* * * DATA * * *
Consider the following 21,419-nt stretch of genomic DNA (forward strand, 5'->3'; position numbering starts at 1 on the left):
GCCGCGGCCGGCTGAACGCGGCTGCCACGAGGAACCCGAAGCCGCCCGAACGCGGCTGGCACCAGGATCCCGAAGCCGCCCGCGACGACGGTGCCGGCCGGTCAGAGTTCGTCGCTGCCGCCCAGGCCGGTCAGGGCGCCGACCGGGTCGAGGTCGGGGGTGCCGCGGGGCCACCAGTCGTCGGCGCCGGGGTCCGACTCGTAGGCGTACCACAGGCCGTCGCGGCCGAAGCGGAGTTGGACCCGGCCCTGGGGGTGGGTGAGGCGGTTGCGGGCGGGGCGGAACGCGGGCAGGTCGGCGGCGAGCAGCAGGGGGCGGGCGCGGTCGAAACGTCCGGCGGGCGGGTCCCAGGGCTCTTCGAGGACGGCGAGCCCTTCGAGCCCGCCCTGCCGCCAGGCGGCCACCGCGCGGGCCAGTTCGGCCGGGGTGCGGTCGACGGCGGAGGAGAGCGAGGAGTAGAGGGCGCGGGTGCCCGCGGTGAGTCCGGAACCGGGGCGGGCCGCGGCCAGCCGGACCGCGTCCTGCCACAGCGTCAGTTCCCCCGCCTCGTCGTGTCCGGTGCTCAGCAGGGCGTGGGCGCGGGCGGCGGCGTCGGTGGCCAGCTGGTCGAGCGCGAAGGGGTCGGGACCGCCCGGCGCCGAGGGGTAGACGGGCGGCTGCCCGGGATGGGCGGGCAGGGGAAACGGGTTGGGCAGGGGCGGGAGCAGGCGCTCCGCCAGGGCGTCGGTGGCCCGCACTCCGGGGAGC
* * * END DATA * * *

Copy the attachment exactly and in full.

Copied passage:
Consider the following 21,419-nt stretch of genomic DNA (forward strand, 5'->3'; position numbering starts at 1 on the left):
GCCGCGGCCGGCTGAACGCGGCTGCCACGAGGAACCCGAAGCCGCCCGAACGCGGCTGGCACCAGGATCCCGAAGCCGCCCGCGACGACGGTGCCGGCCGGTCAGAGTTCGTCGCTGCCGCCCAGGCCGGTCAGGGCGCCGACCGGGTCGAGGTCGGGGGTGCCGCGGGGCCACCAGTCGTCGGCGCCGGGGTCCGACTCGTAGGCGTACCACAGGCCGTCGCGGCCGAAGCGGAGTTGGACCCGGCCCTGGGGGTGGGTGAGGCGGTTGCGGGCGGGGCGGAACGCGGGCAGGTCGGCGGCGAGCAGCAGGGGGCGGGCGCGGTCGAAACGTCCGGCGGGCGGGTCCCAGGGCTCTTCGAGGACGGCGAGCCCTTCGAGCCCGCCCTGCCGCCAGGCGGCCACCGCGCGGGCCAGTTCGGCCGGGGTGCGGTCGACGGCGGAGGAGAGCGAGGAGTAGAGGGCGCGGGTGCCCGCGGTGAGTCCGGAACCGGGGCGGGCCGCGGCCAGCCGGACCGCGTCCTGCCACAGCGTCAGTTCCCCCGCCTCGTCGTGTCCGGTGCTCAGCAGGGCGTGGGCGCGGGCGGCGGCGTCGGTGGCCAGCTGGTCGAGCGCGAAGGGGTCGGGACCGCCCGGCGCCGAGGGGTAGACGGGCGGCTGCCCGGGATGGGCGGGCAGGGGAAACGGGTTGGGCAGGGGCGGGAGCAGGCGCTCCGCCAGGGCGTCGGTGGCCCGCACTCCGGGGAGC